Finasteride is not effective in postmenopausal women.1 It is not approved for women by the U.S. Food and Drug Administration
(FDA). Women and children should not use
How Well It Works
Finasteride is recognized as a
successful therapy for inherited hair loss for men. Research reports that it
slows hair loss on the scalp and helps regrow hair.2 But bald
spots may not be completely covered, and visible results may take from a few
months to a year.
All medicines have side effects. But many people don't feel the side effects, or they are able to deal with them. Ask your pharmacist about the side effects of each medicine you take. Side effects are also listed in the information that comes with your medicine.
Here are some important things to think about:
Usually the benefits of the medicine are more important than any minor side effects.
Side effects may go away after you take the medicine for a while.
If side effects still bother you and you wonder if you should keep taking the medicine, call your doctor. He or she may be able to lower your dose or change your medicine. Do not suddenly quit taking your medicine unless your doctor tells you to.
Call 911 or other emergency services right away if you have:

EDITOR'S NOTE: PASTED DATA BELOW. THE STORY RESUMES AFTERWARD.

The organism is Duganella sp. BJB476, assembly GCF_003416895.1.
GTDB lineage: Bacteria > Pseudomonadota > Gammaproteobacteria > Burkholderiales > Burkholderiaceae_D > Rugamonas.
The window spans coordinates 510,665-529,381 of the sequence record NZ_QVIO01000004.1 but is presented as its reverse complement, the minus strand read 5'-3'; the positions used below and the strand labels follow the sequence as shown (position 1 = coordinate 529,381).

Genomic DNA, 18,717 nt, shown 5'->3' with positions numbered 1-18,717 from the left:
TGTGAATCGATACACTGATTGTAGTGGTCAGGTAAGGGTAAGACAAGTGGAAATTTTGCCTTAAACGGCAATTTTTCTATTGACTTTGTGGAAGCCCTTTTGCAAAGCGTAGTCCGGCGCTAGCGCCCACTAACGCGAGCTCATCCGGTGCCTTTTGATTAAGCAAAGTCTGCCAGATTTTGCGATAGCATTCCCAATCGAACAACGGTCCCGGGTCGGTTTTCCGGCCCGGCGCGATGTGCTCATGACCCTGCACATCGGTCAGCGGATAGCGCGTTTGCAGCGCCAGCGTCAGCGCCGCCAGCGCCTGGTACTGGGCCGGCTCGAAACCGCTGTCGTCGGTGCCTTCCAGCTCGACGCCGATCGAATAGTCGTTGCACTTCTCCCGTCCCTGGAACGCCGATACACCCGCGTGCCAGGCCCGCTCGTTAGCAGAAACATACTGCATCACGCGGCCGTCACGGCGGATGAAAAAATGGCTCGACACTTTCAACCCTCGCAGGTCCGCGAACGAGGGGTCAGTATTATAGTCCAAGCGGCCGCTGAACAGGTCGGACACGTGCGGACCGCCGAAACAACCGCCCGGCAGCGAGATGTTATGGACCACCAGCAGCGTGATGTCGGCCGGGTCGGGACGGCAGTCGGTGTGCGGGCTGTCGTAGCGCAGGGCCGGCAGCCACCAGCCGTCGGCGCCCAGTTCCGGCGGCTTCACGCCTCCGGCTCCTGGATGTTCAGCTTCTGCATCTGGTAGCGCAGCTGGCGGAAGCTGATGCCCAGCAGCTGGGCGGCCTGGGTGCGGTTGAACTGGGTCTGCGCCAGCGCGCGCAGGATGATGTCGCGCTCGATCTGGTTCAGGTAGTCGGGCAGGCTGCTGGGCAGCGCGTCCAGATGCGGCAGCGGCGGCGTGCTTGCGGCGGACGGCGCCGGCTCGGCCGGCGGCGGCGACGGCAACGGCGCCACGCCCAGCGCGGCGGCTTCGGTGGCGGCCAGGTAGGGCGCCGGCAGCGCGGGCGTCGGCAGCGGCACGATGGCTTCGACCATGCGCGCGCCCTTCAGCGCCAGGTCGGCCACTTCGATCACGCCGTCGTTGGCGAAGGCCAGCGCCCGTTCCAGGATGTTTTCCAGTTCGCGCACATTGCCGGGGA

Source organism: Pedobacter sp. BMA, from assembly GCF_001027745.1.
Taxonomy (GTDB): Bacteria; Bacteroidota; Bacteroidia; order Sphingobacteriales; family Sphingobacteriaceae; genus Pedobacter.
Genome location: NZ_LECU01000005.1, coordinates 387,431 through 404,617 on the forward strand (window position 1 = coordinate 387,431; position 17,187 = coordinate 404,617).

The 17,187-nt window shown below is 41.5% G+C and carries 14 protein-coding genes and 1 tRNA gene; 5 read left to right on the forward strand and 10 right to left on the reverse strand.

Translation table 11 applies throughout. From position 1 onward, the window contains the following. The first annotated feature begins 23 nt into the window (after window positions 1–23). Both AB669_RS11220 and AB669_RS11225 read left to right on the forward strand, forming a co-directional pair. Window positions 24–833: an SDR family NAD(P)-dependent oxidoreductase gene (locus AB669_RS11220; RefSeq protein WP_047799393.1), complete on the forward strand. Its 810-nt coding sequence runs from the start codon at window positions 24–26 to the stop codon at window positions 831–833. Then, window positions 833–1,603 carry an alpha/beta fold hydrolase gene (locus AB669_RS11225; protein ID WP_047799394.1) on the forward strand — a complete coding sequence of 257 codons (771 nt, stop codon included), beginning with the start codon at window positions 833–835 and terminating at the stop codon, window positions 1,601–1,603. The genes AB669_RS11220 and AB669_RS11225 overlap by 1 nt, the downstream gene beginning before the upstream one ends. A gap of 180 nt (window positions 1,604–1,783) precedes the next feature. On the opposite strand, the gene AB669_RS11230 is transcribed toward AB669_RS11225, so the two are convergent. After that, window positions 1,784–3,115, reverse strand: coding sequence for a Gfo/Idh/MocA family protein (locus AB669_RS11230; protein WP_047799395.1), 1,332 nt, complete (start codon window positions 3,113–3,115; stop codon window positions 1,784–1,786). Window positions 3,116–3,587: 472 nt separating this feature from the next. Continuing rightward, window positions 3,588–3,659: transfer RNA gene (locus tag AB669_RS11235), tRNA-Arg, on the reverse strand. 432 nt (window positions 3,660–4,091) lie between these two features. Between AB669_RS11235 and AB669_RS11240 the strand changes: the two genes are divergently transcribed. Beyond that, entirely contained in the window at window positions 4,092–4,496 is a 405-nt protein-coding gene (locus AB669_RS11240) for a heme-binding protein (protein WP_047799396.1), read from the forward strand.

Swelling of your face, lips, tongue, or throat.
Call your doctor if you have:
Common side effects of this medicine include:
Reduced sex drive.
Difficulty getting an erection.
See Drug Reference for a full list of side effects.
(Drug Reference is not available in all systems.)
What To Think About
Finasteride is for men only.
Women and children should not use it.
Women who are or may become
pregnant should not take or handle crushed or broken tablets because
finasteride can cause birth defects.
Finasteride must be taken
daily. If you stop taking finasteride, any regrown hair will gradually be lost,
and within 6 to 12 months your scalp will most likely appear the same as before
If you are having a prostate screening, tell your
doctor you are taking finasteride because it may affect the results of your
Medicine is one of the many tools your doctor has to treat a health problem. Taking medicine as your doctor suggests will improve your health and may prevent future problems. If you don't take your medicines properly, you may be putting your health (and perhaps your life) at risk.
There are many reasons why people have trouble taking their medicine. But in most cases, there is something you can do. For suggestions on how to work around common problems, see the topic Taking Medicines as Prescribed.
Follow-up care is a key part of your treatment and safety. Be sure to make and go to all appointments, and call your doctor if you are having problems. It's also a good idea to know your test results and keep a list of the medicines you take.
Unger WP, et al. (2010). Androgenetic alopecia. In MG Lebwohl et al., eds., Treatment of Skin Disease: Comprehensive Therapeutic Strategies, 3rd ed., pp. 36–38. Edinburgh: Saunders Elsevier.
Habif TP (2010). Hair diseases. In Clinical Dermatology: A Color Guide to Diagnosis and Therapy, 5th ed., pp. 913–935. Edinburgh: Mosby Elsevier.
How this information was developed to help you make better health decisions.